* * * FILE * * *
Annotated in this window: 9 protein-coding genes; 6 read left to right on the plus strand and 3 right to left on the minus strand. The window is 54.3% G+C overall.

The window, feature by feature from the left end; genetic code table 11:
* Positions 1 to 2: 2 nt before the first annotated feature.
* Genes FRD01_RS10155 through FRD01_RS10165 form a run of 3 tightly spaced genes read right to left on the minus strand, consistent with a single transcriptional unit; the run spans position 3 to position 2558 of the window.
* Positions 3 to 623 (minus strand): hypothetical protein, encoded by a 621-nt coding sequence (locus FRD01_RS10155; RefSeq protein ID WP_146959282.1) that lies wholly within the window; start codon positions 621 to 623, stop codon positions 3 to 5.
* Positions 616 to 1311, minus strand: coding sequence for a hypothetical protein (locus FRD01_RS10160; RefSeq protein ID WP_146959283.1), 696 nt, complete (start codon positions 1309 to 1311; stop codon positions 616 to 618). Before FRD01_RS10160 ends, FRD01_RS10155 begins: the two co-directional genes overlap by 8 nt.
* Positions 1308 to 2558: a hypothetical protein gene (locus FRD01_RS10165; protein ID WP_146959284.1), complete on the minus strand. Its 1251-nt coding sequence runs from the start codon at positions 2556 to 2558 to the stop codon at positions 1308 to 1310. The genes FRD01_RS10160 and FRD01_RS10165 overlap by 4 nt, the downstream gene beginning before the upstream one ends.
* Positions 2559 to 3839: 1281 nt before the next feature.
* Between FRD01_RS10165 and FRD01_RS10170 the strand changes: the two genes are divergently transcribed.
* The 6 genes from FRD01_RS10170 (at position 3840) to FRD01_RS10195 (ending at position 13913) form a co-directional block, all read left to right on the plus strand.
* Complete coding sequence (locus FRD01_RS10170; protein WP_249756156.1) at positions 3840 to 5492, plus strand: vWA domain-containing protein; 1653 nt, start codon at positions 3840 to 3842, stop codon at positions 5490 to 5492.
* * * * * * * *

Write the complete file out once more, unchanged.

Annotated in this window: 9 protein-coding genes; 6 read left to right on the plus strand and 3 right to left on the minus strand. The window is 54.3% G+C overall.

The window, feature by feature from the left end; genetic code table 11:
* Positions 1 to 2: 2 nt before the first annotated feature.
* Genes FRD01_RS10155 through FRD01_RS10165 form a run of 3 tightly spaced genes read right to left on the minus strand, consistent with a single transcriptional unit; the run spans position 3 to position 2558 of the window.
* Positions 3 to 623 (minus strand): hypothetical protein, encoded by a 621-nt coding sequence (locus FRD01_RS10155; RefSeq protein ID WP_146959282.1) that lies wholly within the window; start codon positions 621 to 623, stop codon positions 3 to 5.
* Positions 616 to 1311, minus strand: coding sequence for a hypothetical protein (locus FRD01_RS10160; RefSeq protein ID WP_146959283.1), 696 nt, complete (start codon positions 1309 to 1311; stop codon positions 616 to 618). Before FRD01_RS10160 ends, FRD01_RS10155 begins: the two co-directional genes overlap by 8 nt.
* Positions 1308 to 2558: a hypothetical protein gene (locus FRD01_RS10165; protein ID WP_146959284.1), complete on the minus strand. Its 1251-nt coding sequence runs from the start codon at positions 2556 to 2558 to the stop codon at positions 1308 to 1310. The genes FRD01_RS10160 and FRD01_RS10165 overlap by 4 nt, the downstream gene beginning before the upstream one ends.
* Positions 2559 to 3839: 1281 nt before the next feature.
* Between FRD01_RS10165 and FRD01_RS10170 the strand changes: the two genes are divergently transcribed.
* The 6 genes from FRD01_RS10170 (at position 3840) to FRD01_RS10195 (ending at position 13913) form a co-directional block, all read left to right on the plus strand.
* Complete coding sequence (locus FRD01_RS10170; protein WP_249756156.1) at positions 3840 to 5492, plus strand: vWA domain-containing protein; 1653 nt, start codon at positions 3840 to 3842, stop codon at positions 5490 to 5492.